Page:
Clouds can be real mood-killers here, covering a majority of the high-rising black-coloured snow-peppered mountains. In the verdant greenery, those mountains look almost lifeless but when seen from the human vantage point, look quite majestic. Only when a drifting cloud engulfs you and reduces your route visibility for a while do you fall in love with the clouds. That is one experience no trekker is ever tired of.

After a couple of hours of negotiating various patches, slippery muddy and icy roads, I finally came across a wooden bridge mounted above a stream of gushing pristine water which led to a board that read in the Devanagari Script “Fulon ki Ghati me aapka swagat hai”. After already having been subjected to so many flowers and changing landscapes enroute, my expectations were on a much higher pedestal, than when I had started my trek. This was a UNESCO World Heritage site we were dealing with, after all.

I wasn’t disappointed. The sheer variety of flowers I came across, as I made my way through the narrow gravelly path surrounded by lush greenery, made me feel like I was bang in the middle of a flower-encyclopedia. A botanist I am not, so I didn’t really know the scientific or, for that matter, even the common names of most of the flowers. Blue poppies, Himalayan balsam, Brahma kamal, Edelweiss are just some names I am able to remember from some of the experts who were there to check out one particular species. Everywhere I looked, it seemed as if someone had maintained a garden, but it was all wild growth. There was a method to the flowery madness for sure. Patches of pink, yellow, white, purple seemed to be scattered in places. The textures on each of the flowers were quite different, it made me wonder how completely illiterate I am as far as flowers are concerned. Also how awfully over-rated a rose is!

The Valley of Flowers spans over a huge area and it is surrounded by green hills. I lost count of the number of streams and brooks that dotted the landscape. Intermittent mild showers and winds sometimes made it a task to get a good macro shot. But in a place like this, you are bound to go nuts with your camera. There is just so much to shoot and so little time.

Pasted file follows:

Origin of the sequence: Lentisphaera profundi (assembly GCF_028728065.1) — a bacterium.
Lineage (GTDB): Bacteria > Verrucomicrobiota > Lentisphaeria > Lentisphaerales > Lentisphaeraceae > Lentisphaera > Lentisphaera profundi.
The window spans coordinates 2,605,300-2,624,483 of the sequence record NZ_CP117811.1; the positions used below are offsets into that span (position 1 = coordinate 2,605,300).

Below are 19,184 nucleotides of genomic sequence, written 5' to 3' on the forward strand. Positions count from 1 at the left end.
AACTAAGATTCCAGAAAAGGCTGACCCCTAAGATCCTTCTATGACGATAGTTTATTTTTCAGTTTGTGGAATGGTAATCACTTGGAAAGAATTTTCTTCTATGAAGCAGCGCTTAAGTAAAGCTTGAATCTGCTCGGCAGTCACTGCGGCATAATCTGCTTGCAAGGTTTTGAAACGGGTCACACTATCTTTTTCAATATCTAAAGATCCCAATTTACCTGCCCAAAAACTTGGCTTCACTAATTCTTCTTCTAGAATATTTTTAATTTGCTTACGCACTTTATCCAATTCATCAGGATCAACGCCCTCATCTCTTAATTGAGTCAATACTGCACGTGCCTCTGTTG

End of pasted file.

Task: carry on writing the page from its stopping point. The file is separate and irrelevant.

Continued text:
I used to think that ‘a land of fairies’, was only the figment of someone’s imagination. But sitting beside the stream of fresh mineral water and beholding that colourful sight of the valley I realised, that this might just be one of those places. I have been on countless treks, but no other place has been as remote as this, as away from humanity, as visually brilliant! Where the only sound you can hear is of a waterfall cascading down from some mountain nearby, where the fragrance from the earth and the flowers around you is so over-powering you will hardly miss your perfume, where all your senses are excited to their limits, but the mind is still at peace.

This is one of those places.

Joshimath – exploring without a plan

I stumbled upon this write up I had written around six years back when I’d taken a solo trip to the Valley of Flowers. This is about Joshimath, a place I stayed enroute, before proceeding to the Valley of Flowers. 

“Sahab, yaha pe kuch dekhne ko nahi hai. Aap Auli jaao,” these were the words I was greeted with as I was settling down in my hotel room in Joshimath, which was the last thing I wanted to hear after a back-breaking eight hour car journey.